nietodCommented:
I have to agree with thui.  You want polymorphic behavior.  Virtual functions are what provide polymorphic behavior.  Just add a virtual function to each class called GetSizeOf(), for example.  You should be able to use templates to create the function for each class (base and derived).
0
 
JHaackAuthor Commented:
I don't disagree with either thui or nietoid, but I'm aware of the possibility of adding a virtual function and, let me state it again - that is not the answer to my question.  I want a global way of determining the size of a derived object given a pointer to it's base class (say CObject).  Adding a virtual function adds overhead to my current classes and every future class that I develop and it requires me to rewrite all third party classes that I am currently using - ultimately opening up the door for some errors.  Again, I do not want an answer that involves a virtual function.  I want an answer that takes the base-class pointer and uses it to determine the type of the derived class.
0
 
LucHoltkampCommented:
The best solution is to add a virtual to the baseclass and derived classes:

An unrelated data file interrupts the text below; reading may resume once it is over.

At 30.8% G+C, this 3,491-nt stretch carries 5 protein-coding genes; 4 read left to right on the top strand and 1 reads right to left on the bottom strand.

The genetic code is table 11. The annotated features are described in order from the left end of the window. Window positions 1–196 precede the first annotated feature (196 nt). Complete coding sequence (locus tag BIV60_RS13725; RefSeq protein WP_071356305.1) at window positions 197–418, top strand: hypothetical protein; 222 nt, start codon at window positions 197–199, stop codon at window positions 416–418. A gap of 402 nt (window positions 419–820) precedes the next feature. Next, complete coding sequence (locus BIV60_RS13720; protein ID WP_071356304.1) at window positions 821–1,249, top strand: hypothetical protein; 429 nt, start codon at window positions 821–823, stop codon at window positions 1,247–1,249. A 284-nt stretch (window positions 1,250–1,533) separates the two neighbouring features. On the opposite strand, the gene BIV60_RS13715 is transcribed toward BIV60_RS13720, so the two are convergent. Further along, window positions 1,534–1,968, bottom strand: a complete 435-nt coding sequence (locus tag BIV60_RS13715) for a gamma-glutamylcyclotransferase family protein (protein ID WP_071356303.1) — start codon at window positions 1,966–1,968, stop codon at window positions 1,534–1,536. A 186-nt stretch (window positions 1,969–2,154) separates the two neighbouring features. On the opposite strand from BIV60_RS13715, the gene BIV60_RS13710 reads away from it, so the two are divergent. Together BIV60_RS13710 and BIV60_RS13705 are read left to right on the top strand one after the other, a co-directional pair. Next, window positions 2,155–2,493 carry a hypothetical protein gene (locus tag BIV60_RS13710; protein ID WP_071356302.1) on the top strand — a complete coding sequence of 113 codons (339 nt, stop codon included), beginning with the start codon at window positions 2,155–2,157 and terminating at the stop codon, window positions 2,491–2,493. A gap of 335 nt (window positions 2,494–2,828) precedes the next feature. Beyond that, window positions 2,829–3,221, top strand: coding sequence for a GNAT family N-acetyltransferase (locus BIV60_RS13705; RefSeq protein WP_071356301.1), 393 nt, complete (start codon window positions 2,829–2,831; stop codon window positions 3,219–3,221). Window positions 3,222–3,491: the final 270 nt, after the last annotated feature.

virtual size_t SizeOf() { return sizeof(*this); }

If you don't want to do this you can write a function that checks for the type. The disadvantage is that you have to know the classhierarchy.

class A {int a; };
class B : public A {int b; };
class C : public B {int c; };

long SizeOf(A *aPtr)
{
  if (typeid(*aPtr) == typeid(A)) return sizeof(A);
  else if (typeid(*aPtr) == typeid(B)) return sizeof(B);
  else if (typeid(*aPtr) == typeid(C)) return sizeof(C);
  else return -1; // Unknown class,
}

or dynamically:

Create a static container containing objects that combine the name of a class and its size. When you need the size of an object you could look it up by its name, using typeid. Adding classes to the container could be done with a macro that inserts the data in the container.

/* Header file (sizeof.hpp) */

#include <stddef.h>
#include <typeinfo.h>

// adds an entry to the container. The returned (dummy)int is
// used to initialize the dummy static. This trick is to get code
// running without using startup pragma's
int register_sizeof(const char* class_name, size_t sizeof_class);

// retrieve the size of a class by looking it up in the container.